What's in Santa's sack? New Linux Mint, EndeavourOS and postmarketOS updates
A last-minute dose of festive FOSS freshness
The latest Linux Mint, version 21, has had its first point release. If you were holding off upgrading from Mint 20, now is a good time. And it's not the only new distro for Yule.
Mint 21 arrived back in August as the Franco-Irish project's take on Ubuntu "Jammy". Way back in the old days, Mint did not take too kindly to version upgrades, but it's got a lot better in recent years, and the last few times that The Reg FOSS desk has tried it, it's gone perfectly smoothly. We took a look at the beta of 21.1 at the start of this month, and now the final version of "Vera" is here.
As usual, there are three editions, and there are three separate release announcements: the flagship Cinnamon 21.1, plus MATE and Xfce 21.1. There are a few known issues in there, so it's worth your time to read them, although in testing we didn't encounter any hitches.
Unfortunately for Xfce fans, this release doesn't include the brand new Xfce 4.18, which was released last Thursday. Mint is based on the LTS releases of Ubuntu so it won't get such major component upgrades. For that, you'll have to wait for Mint 22, some time in mid-to-late 2024 after the release of Ubuntu 24.04.
The final Mint 21.1 looks pretty much identical to the beta version, which is the sort of stability its users like
This version has the new Xfce 4.18, and on UEFI machines it defaults to the systemd-boot boot manager. This is the same one that caused us problems with Pop!_OS this time last year. We advise caution if you're planning to dual-boot Cassini with other OSes on UEFI:
systemd-boot needs a much bigger ESP than the more common GRUB bootloader. If you watch for it, though, the Calamares installation program does offer a choice.
- Pine64 takes another shot at an open tablet after chip shortages killed first PineTab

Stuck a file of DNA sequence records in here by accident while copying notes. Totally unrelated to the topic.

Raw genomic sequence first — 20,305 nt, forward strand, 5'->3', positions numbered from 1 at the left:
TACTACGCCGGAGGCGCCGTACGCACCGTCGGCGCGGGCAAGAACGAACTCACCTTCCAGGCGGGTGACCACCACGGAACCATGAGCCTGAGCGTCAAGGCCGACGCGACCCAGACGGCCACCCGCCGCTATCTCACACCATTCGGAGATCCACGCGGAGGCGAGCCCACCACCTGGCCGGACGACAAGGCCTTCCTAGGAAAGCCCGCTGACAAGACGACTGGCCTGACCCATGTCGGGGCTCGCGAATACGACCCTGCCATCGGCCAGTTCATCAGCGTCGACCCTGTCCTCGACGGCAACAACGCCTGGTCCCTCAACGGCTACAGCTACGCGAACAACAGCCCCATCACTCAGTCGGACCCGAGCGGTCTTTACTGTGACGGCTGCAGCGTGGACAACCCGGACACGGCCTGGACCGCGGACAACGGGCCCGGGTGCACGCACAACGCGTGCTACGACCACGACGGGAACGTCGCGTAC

- SystemRescue 9.06 is here with the shiny new Xfce 4.18
- Linux kernel 6.2 promises multiple filesystem improvements
- openSUSE Tumbleweed team changes its mind about x86-64-v2
We gave the PC version a quick test in VirtualBox; the offline install went fine, and it automatically detected the VirtualBox graphics drivers so the display resized with the VM's window. In comparison, Mint 21.1 didn't notice at all, and neither did its driver installer – just as in the beta. On Mint, we needed to manually install the driver package. You can do that on EndeavourOS too, for instance if you want to share folders with the host machine.
An offline install of EndeavourOS 22.12 will give you the very latest Xfce 4.18
We clicked the button in the Welcome screen telling it to find some local mirror servers then the one to install updates. It told us nothing needed to be done – but oddly, the first time we ran the
yay AUR package manager, it found lots and installed them. As we said back in the summer, this isn't an ideal beginner's distro, but overall it's a smooth take on the Arch experience.
There is a new release of postmarketOS too, version 22.12. We described this back in the summer as well, but sadly, The Reg FOSS desk doesn't have any compatible hardware to give it a try. We hope to give it a proper review next year. ®